You may not aspire to be the Andre Agassi equivalent of the speaking world, but this quote rings true with anything we want to succeed at, remembering that we must strive for progress and not perfection.
Practise is a necessary part of preparing to speak in public, and when you put the time and effort into it, the rewards will be there for you
Not enough time. I thought I could wing it. I’ll rely on reading from slides. What excuses have you come up with to justify your lack your public speaking practise?
As a Speaker Coach, I have heard plenty of reasons people don’t put in the practise. Often someone will seek help after they have delivered a presentation that they were not happy with (ideally if you are want to improve, get the help before your talk).
Perhaps someone gave them honest feedback that their talk missed the mark, lacked engagement, or the flow was out of kilter. Or maybe upon self-reflection, they know that they want to do better next time.
Why is it essential to practise public speaking?
So you know that it is essential for you to get comfortable with speaking up as part of your career, and if you are ready to commit to learning to improve, then the discipline of practise will be pivotal to your progress and success.
When you allocate time to become familiar with your content, and how you want to deliver it using your style, voice and body language, you are setting yourself up for success.
Malcolm Gladwell, author of Outliers, says,
“Practice isn’t the thing you do once you’re good. It’s the thing you do that makes you good.”
It is natural to feel some nervous energy, or maybe you experience a level of anxiety as you are about to speak, but if you have put in the effort beforehand you can take a deep breath and trust that it will help you get through.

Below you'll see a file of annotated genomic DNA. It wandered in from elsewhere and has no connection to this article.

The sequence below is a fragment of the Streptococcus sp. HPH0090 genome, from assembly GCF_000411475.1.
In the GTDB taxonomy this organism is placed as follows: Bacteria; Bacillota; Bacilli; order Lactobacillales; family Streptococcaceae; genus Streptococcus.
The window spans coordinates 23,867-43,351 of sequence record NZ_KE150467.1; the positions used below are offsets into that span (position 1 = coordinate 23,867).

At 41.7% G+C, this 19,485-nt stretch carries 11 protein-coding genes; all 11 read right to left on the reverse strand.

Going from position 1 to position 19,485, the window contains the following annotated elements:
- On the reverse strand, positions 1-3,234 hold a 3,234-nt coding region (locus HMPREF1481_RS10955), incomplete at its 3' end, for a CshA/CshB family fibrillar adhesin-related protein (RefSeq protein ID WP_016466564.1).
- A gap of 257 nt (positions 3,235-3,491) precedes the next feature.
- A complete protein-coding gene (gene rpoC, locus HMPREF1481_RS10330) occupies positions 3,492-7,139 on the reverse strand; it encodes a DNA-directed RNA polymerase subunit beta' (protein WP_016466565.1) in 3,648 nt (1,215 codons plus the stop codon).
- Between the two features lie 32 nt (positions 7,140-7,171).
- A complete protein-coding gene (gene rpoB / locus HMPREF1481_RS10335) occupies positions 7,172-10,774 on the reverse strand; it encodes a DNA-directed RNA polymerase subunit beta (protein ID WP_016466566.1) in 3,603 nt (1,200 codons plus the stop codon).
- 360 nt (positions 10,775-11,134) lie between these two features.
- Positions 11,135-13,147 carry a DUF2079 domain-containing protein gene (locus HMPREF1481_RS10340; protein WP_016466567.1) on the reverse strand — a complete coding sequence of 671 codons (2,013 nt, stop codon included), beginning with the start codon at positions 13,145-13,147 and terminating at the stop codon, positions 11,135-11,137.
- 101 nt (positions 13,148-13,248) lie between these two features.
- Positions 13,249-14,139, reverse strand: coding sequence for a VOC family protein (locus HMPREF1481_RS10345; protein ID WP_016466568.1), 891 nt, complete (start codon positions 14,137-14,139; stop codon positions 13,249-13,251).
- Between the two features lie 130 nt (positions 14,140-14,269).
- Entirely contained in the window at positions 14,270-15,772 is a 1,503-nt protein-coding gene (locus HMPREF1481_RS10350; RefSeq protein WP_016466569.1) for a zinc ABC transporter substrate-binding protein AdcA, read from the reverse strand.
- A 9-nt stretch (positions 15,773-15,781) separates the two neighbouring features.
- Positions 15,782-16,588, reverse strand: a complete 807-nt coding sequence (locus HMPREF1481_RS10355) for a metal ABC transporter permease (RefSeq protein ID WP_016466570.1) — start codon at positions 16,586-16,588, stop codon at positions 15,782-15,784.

To be an engaging and compelling speaker, focus your attention on the members of your audience. A prepared speaker projects credibility and authority and will create a solid first impression.
Aim to start strong. Practise until you feel so comfortable with your material that it becomes internalised.
I don’t enjoy the practise part of public speaking either! I’d much rather be doing something else. Despite the lack of motivation at times, I commit to rehearsing as I want to bring my best to what I do, and there are no shortcuts.
Here are 11 tips to help you get the most out of your public speaking practise
Public Speaking Practise Tips
1 Allow the time for practise
If you want to reach mastery, then dedicating practise time is key. As a public speaking coach, I often find that people spend most time developing the talk’s content any accompanying slides, and leave insufficient time for practise. Whilst there is no general rule about how much time, factor it in and the more practise the more comfortable you will feel.
According to Carmine Gallo when a complex keynote appears effortless, hundreds of hours of planning, designing and rehearsing made it look good. He goes on to recommend a 20 for 20 formula. For every 20 minutes of your talk, practice it 20 times.
2 Record your talk
A straightforward tool available at your fingertips to give you real- time feedback is your smartphone. As part of your preparation to present, record yourself speaking. Initially, I suggest that you talk in a neutral tone as at this stage, you are listening to how the content sounds. Does your content make sense? How does it flow from one point to another? Are there clear transitions? Are there any clunky parts that need editing or removing?
Once you are satisfied that the talk flows well, the next step is to record the talk again adding vocal inflection, pitch, pace, and pausing to bring the talk to life with your voice. When you work with a speaker coach, learning to get the most out of your voice will be part of your improvement.
3 Practise with a buddy and seek feedback with care
Run through your talk with a trusted friend or peer, someone who will give you helpful and encouraging feedback. So that you don’t get overwhelmed by feedback, or get bland and unhelpful tips, be specific about the feedback that you are seeking.
One area that I like to focus on is the emotional impact of the talk. Gauge the person’s reaction and find out what they felt when you started, as you spoke, and at the end of the talk. Was that the emotion you intended to elicit?
There are times when you may not be actively seeking feedback, such as an hour before your talk!! But you want someone to be present and listen, there are plenty of times I have practised in front of my dog, but a human is best.
Remember criticism is not helpful, and you may prefer to steer away from feedback for those who have never been in the arena. I recommend watching Brené Brown’s talk that mentions the famous Roosevelt quote.